We managed to live with a nuclear Soviet Union in the days of Stalinism; we managed to live in a stable relationship with China, even though the leader of China, when China obtained the nuclear capability, publicly said, “Well, what’s nuclear war–300 million dead? is that a big deal?” The point is, we know historically that deterrence works and we know that we have the capability to deter Iran if it threatens not only us, but our neighbors. And I think we have enough reasonable calculus to conclude that the war, an additional war in the region, particularly that sensitive center of that region, will be very very risky for global stability.

    In brief, Brzezinski is a rarity in Washington: A man who has the courage to say what he thinks even when that means breaking the taboos constructed by the political establishment.

    Having, during his childhood, witnessed the rise of Nazism in Germany and then lived in the Soviet Union during Stalin’s Great Purge, Brzezinski has a visceral distaste for totalitarianism. But why not? The redeeming features of Stalin and Hitler are hard to discern.

    Calling Putin a “dictator” might to some observers seem premature but there’s no question that he has positioned himself to become Russia’s ruler for the rest of his life and the transition from populist to dictator is generally gradual.

  3. Ian Clark

    Mr Brzezinki’s comments do not mince words…an understanding of the feints using spetznaz, the comic rendition of Mussolini by the thug in the Kremlin, the need to privately assure the Russians that any incursion will be met by supply of lethal hardware to the Ukranians. The parallels of the Sudetenland and appeasement are obvious.

  4. Julian Zinovieff

    Defending Brzezinski on Russia by citing his positions on Palestine, Iraq, Afghanistan and Iran is at least odd. Omitting his notorious Cold War stance might strike some as more than forgetful or summary. In all his recent outpourings, Brzezinski does not appear to have developed his stance since “A Geostrategy for Eurasia”, his contribution to Foreign Affairs back in 1997: “America’s emergence as the sole global superpower now makes an integrated and comprehensive strategy for Eurasia imperative… What happens with the distribution of power on the Eurasian landmass will be of decisive importance to America’s global primacy and historical legacy.”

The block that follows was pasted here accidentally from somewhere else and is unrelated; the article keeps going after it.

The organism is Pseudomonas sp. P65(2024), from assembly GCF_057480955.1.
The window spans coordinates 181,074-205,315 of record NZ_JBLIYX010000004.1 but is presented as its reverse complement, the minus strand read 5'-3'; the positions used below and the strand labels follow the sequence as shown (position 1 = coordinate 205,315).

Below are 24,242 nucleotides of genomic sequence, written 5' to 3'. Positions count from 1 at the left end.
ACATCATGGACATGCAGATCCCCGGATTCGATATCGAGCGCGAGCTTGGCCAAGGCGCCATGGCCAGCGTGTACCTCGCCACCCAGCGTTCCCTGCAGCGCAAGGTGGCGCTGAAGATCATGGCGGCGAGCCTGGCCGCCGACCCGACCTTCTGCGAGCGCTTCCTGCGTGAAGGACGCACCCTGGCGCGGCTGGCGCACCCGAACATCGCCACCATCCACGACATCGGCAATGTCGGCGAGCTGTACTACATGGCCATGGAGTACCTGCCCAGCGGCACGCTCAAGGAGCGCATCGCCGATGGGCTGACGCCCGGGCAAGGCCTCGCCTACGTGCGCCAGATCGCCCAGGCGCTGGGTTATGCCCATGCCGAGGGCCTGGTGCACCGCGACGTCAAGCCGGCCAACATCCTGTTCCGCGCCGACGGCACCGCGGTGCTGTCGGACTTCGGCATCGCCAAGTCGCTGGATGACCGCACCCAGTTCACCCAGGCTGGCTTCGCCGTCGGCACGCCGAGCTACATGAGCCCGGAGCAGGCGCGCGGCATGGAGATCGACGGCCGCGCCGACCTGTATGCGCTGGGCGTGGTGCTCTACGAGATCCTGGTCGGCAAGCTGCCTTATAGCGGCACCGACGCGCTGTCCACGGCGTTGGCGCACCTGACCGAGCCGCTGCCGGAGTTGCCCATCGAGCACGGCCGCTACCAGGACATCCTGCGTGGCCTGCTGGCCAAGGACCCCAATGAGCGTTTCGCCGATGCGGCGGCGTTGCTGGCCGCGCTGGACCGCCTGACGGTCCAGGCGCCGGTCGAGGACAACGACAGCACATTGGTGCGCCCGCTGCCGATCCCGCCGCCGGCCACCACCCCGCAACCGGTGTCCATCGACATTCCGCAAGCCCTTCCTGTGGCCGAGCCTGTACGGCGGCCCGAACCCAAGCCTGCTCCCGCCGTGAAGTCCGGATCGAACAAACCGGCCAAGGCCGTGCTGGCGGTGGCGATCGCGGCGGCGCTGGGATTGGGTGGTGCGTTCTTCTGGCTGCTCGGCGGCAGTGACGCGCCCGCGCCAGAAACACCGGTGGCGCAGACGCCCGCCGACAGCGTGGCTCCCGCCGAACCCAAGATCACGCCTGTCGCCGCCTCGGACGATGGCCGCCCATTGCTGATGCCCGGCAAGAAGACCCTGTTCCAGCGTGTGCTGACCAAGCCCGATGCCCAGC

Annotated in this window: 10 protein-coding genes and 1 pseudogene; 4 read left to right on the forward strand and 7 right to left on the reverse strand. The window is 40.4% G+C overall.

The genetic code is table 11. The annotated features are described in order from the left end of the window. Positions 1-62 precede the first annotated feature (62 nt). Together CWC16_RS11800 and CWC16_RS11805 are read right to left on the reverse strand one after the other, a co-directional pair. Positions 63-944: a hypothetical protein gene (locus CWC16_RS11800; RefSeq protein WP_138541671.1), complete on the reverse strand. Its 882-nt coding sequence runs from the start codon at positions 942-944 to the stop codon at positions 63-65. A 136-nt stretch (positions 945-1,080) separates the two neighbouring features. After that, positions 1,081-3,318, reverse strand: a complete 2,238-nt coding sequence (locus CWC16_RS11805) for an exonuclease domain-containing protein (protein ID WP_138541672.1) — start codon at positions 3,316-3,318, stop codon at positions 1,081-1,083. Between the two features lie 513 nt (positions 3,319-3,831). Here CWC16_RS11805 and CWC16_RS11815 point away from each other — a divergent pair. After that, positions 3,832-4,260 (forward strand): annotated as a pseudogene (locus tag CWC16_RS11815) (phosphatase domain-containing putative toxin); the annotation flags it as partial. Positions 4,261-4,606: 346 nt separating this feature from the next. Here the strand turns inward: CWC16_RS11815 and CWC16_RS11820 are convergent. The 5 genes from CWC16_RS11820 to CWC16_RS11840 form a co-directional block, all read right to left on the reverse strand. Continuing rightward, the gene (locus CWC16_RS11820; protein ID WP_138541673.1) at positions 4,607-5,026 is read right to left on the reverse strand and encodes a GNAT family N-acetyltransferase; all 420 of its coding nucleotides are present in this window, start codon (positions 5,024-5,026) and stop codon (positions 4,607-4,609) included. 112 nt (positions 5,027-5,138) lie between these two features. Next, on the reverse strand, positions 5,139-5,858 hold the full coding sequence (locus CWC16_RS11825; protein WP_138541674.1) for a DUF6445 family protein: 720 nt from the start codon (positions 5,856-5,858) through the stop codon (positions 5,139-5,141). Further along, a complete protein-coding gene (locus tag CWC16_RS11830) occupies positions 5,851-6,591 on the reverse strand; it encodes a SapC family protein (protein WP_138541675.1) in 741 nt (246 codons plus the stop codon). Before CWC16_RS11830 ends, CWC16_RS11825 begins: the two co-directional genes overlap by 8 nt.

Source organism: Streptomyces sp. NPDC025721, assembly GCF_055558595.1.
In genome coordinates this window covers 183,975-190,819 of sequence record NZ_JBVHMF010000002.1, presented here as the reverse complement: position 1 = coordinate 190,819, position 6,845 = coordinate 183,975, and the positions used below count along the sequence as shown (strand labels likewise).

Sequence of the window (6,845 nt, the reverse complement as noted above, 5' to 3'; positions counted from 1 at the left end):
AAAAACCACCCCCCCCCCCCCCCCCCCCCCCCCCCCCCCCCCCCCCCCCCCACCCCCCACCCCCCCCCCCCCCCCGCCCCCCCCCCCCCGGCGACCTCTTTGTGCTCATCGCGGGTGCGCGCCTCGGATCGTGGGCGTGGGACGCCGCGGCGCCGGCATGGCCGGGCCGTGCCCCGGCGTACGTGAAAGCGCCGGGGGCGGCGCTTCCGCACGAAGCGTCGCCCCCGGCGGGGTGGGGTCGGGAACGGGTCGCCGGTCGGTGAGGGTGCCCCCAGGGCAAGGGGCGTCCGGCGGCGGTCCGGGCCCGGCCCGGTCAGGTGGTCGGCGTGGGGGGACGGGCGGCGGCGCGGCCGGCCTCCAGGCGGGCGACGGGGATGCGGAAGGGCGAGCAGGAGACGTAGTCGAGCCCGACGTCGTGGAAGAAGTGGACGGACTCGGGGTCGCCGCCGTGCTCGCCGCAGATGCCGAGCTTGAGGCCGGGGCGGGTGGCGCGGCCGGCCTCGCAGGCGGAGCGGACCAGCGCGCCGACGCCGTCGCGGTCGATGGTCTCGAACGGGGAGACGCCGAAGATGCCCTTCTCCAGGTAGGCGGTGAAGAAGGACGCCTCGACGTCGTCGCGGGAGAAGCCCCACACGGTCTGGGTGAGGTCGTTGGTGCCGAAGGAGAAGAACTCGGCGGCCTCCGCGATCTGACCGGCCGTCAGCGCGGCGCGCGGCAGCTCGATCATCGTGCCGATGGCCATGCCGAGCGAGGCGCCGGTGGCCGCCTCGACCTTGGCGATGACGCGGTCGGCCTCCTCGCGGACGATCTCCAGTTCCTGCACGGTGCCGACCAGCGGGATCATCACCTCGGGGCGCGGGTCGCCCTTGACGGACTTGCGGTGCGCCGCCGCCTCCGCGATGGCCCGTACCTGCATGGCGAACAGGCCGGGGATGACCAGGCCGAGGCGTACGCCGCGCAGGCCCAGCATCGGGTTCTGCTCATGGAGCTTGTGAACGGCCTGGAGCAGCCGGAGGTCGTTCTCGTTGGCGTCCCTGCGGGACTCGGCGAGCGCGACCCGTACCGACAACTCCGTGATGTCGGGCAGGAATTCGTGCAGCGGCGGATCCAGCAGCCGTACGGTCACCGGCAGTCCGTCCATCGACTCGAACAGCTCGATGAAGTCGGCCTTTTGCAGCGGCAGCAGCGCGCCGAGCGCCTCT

In the first place, to be ignorant of US meddling in Ukraine on the one hand and of Russian ties with Ukraine on the other is unfortunate but understandable. But then thereafter to remain so stubbornly ignorant seems willful. NATO’s encroachment on Russian borders, against US assurances, is manifest, while other US activities – $5bn US investment over the last few years, Nuland, etc – are as baldly factual and quite visible in the media. Russian-Ukrainian relations and culture are harder to pick out (Gogol and Limonov, anyone?), but some basic history is attempted by Solzhenitsyn, interviewed in Forbes magazine in 1994, when the US was ‘at it’ as it is now: “In 1919, when he imposed his regime on Ukraine, Lenin gave her several Russian provinces to assuage her feelings. These provinces have never historically belonged to Ukraine. I am talking about the eastern and southern territories of today’s Ukraine. Then, in 1954, Khrushchev, with the arbitrary capriciousness of a satrap, made a “gift” of the Crimea to Ukraine. But even he did not manage to make Ukraine a “gift” of Sevastopol, which remained a separate city under the jurisdiction of the U.S.S.R. central government. This was accomplished by the American State Department, first verbally through Ambassador Popadiuk in Kiev and later in a more official manner. Why does the State Department decide who should get Sevastopol? One must conclude that all this stems from a common aim: to use all means possible, no matter what the consequences, to weaken Russia.”

  5. Paul Woodward

    “Defending Brzezinski on Russia by citing his positions on Palestine, Iraq, Afghanistan and Iran is at least odd.”

    Actually, I cited Brzezinski at length in response to a comment in which he was being glibly dismissed as “the guy who enabled 9/11” and a “shallow thinker.”

  6. josieamilburn

    Mr. Brzenzinski is not a shallow thinker, on the contrary, he has much to offer. However, his wisdom is blunted by what I think is an obsession with Russia. He does not seem able to see beyond “Russia.” We all have our “Russias”of one kind or another. But countries are made upof human beings, and human beings are a psychological lot. Like rats, keep them up against a wall and they will fight. I don’t think Mr. Brzenzinski has learned that, even at age 86. Perhaps when he reaches my age, 90, he will have a different perspective.